Music and Recording Features

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Steve Guttenberg  |  May 03, 2012  |  0 comments
Photo: Aiyana Elliott

Even when Loudon Wainwright III (left in photo with Ramblin' Jack Elliot) was a young man he was writing autobiographical songs, and his old themes of family, sex, and death resonate more deeply on his new record, Older Than My Old Man Now. He usually performs solo, armed with just an acoustic guitar or a banjo, but most of his recordings present more heavily produced versions of LWIII's music. When I chatted with LWIII in late April I wanted to explore that dichotomy and how those transformations take place.

Robert Baird  |  Sep 03, 2014  |  1 comments
He was a victim of his own success. From 1925 to 1929, when he was in his mid-20s, Louis Armstrong changed the world of jazz music forever with his Hot Five and Hot Seven recordings, and his solos in tunes like "Cornet Chop Suey," "Potato Head Blues," and "West End Blues." Almost immediately, however, he was faced with a question: Now what?
Rogier van Bakel  |  Jul 06, 2022  |  3 comments
2022 is turning out to be a good year for Lyle Lovett, not least because he is, to use a cowboy metaphor, back in the saddle.

"I've been out of work for two years," he says archly. Normally, Lovett performs more than 100 concerts a year, regardless of whether he's released new work. But the pandemic pinned him down at home in Houston, with his wife and their now–four-year-old twins, in the house his grandfather built in 1911. Domesticity suits Lovett. "There was plenty to do every minute of every day. Absolutely no boredom!" He sounds like he means it; unselfconscious mentions of paternal tenderness bubbled up in our conversation from time to time.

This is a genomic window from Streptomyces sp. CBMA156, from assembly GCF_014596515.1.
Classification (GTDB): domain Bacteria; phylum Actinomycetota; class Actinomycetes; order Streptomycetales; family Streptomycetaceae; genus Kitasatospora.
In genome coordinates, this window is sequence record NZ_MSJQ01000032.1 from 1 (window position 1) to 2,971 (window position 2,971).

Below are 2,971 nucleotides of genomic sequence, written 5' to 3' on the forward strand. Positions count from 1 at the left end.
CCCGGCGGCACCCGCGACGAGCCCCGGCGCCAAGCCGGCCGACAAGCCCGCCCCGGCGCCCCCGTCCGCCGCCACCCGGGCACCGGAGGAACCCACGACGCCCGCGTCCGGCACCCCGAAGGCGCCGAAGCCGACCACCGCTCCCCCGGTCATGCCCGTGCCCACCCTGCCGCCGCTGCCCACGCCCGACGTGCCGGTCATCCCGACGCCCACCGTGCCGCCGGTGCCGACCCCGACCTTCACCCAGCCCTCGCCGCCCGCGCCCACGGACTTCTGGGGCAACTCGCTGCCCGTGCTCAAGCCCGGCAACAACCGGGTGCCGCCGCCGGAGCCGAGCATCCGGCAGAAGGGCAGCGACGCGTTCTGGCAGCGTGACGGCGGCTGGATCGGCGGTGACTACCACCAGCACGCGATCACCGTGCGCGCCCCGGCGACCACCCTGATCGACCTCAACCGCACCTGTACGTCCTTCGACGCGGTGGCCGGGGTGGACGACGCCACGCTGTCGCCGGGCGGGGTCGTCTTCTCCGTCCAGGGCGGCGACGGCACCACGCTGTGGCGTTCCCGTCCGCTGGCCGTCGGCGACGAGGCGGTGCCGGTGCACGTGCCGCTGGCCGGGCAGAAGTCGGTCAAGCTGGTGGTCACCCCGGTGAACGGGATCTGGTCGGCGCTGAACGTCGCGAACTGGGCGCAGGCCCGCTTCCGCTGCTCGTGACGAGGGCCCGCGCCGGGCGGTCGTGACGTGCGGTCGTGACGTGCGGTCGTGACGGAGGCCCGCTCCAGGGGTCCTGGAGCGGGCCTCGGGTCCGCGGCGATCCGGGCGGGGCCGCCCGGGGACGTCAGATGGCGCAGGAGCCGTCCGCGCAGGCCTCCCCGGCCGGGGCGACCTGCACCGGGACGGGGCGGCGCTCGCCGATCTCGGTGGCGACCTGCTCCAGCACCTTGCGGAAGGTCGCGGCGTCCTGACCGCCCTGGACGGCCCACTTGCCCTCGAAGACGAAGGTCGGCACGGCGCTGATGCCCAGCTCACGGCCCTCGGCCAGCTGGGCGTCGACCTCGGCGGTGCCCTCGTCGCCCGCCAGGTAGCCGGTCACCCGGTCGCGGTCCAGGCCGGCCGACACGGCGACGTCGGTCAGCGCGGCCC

Fred Kaplan  |  Oct 31, 2019  |  12 comments
There has never been a record producer like Manfred Eicher, founder and sole proprietor of ECM records, the German-based jazz (and sometimes classical) label that celebrates its 50th anniversary this month.

Eicher doesn't quite win the all-time prize for longevity. Edward Lewis started Decca (UK) in 1929 and owned it until 1980. David Sarnoff controlled RCA from 1919–1970. William Paley did the same at Columbia from 1938-1988. But unlike those other, financially heftier titans, who deferred to department heads and studio producers, Eicher has supervised every single one of ECM's albums—more than 1600 of them.

Robert Baird  |  Nov 21, 2010  |  1 comments
At a time when the heads of most record labels barely know how to play a record, let alone make one, Manfred Eicher—owner, founder, and inspiration of ECM Records, which celebrated its 40th anniversary in 2010—has been intimately involved in the making of nearly 1200 of them. How many, though, can he actually remember working on?

"When I listen back to them, I know the story of every record," he says without a smile or a moment's hesitation. "There is never an easy record. Every record needs a lot of input and concentration and dedication and passion to be made, that's clear. Create an atmosphere that is a productive search for music, and when this is the case, you have very memorable records."

Corey Greenberg  |  Mar 17, 2014  |  First Published: Jun 01, 1991  |  8 comments
Today is the 60th anniversary of the iconic Fender Stratocaster electric guitar, the instrument that in the hands of Buddy Holly, Jimi Hendrix, Eric Clapton, Stevie Ray Vaughan, Mark Knopfler, Buddy Guy, Hank B. Marvin, and many other virtuosi, shaped and guided rock music ever since. To celebrate the day, we are reprinting the tribute by Corey Greenberg, himself a Strat player, to the guitar's inventor, the late Leo Fender, that was published in our June 1991 issue.—Ed.
Ken Micallef  |  Oct 08, 2020  |  3 comments